Zebrafish and medaka: the major and mainstream models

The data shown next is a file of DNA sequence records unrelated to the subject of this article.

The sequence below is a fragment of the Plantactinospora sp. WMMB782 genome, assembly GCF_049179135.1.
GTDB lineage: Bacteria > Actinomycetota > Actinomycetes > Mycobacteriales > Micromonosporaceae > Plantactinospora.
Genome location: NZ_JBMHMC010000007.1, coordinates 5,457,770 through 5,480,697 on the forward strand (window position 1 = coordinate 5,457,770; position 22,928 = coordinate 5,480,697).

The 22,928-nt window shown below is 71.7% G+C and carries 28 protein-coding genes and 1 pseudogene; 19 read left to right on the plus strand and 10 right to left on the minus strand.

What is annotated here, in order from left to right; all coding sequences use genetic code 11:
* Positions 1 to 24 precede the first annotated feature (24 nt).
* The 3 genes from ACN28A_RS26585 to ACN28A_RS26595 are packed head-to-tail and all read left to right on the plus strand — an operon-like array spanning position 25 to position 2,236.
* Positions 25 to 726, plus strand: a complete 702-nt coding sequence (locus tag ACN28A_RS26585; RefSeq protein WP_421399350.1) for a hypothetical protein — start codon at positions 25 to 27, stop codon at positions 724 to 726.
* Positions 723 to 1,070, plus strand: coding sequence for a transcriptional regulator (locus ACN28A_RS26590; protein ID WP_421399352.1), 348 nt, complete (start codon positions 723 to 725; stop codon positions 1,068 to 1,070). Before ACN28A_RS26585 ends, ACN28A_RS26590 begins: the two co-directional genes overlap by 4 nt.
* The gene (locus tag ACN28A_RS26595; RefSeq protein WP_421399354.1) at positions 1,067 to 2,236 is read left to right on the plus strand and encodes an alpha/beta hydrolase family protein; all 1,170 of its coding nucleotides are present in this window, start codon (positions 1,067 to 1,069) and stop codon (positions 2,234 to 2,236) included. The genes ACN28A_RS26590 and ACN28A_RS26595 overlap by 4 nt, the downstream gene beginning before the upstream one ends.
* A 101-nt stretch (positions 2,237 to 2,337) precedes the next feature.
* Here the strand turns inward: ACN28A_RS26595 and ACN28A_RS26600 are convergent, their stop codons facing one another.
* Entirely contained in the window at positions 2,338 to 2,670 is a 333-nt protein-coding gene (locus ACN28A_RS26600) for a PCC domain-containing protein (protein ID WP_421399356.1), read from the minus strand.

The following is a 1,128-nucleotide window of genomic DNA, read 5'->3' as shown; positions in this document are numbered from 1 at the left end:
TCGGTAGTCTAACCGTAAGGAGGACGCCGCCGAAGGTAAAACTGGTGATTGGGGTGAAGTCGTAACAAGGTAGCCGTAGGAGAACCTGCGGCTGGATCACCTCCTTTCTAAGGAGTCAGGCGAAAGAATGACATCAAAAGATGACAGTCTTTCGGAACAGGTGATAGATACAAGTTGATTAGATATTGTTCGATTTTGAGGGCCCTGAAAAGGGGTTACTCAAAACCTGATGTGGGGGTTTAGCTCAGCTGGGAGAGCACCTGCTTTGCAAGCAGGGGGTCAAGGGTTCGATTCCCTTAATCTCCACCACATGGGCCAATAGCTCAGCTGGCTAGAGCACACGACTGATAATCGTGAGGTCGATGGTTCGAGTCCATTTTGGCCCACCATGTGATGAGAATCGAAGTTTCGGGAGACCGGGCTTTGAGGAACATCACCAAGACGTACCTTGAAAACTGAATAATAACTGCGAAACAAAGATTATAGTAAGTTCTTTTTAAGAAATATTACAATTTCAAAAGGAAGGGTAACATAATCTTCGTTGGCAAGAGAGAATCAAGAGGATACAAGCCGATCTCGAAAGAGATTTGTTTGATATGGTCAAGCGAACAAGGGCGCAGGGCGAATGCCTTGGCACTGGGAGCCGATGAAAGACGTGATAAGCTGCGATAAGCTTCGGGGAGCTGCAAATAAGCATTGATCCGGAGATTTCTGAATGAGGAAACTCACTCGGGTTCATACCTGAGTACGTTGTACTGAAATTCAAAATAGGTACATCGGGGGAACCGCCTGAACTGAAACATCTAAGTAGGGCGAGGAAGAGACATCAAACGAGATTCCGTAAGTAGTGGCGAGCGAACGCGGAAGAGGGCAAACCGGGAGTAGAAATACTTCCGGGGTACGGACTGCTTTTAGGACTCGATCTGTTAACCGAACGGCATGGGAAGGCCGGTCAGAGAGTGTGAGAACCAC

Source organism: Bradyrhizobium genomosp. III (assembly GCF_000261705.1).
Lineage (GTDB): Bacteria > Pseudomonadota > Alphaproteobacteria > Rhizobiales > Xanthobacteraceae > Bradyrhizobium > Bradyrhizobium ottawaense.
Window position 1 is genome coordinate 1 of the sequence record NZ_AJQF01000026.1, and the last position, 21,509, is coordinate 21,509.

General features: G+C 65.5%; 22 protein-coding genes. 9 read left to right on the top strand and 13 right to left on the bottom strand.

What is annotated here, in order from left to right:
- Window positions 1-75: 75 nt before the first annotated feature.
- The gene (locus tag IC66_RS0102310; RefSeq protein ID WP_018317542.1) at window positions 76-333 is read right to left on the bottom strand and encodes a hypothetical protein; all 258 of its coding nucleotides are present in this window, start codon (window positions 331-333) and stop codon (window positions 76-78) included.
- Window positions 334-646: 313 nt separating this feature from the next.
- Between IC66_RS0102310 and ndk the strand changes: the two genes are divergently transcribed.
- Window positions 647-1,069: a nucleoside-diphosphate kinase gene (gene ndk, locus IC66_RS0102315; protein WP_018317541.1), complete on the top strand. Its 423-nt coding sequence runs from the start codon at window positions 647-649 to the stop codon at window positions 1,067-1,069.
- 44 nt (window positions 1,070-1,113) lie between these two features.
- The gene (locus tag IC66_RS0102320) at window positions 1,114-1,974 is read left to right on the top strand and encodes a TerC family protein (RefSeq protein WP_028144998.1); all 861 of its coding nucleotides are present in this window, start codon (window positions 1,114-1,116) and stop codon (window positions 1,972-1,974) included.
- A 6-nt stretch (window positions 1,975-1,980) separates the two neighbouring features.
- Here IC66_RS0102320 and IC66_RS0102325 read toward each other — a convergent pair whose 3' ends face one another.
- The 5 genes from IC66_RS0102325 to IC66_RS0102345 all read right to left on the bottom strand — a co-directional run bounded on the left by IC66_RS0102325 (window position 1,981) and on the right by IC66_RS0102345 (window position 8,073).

The zebrafish is the canonical fish model for studying human disease. A large and steadily growing community relies heavily on this fish, courtesy of its excellent features, which have been highlighted in many reviews (e.g. Amatruda and Patton, 2008; Jing and Zon, 2011; Meijer and Spaink, 2011; Mione and Trede, 2010; Renshaw and Trede, 2012; Santoriello and Zon, 2012; Zon and Peterson, 2005). Although much less well-known and used only by a small, but steadily growing, community of researchers, the medaka Oryzias latipes (also known as the Japanese ricefish) can be regarded as a complementary model and is equivalent in many ways to the most common fish model (Wittbrodt et al., 2002). Like the similar-sized zebrafish, the medaka has a short generation time, is easy to breed in large numbers in the laboratory and produces transparent eggs, which make it easy to follow embryonic development.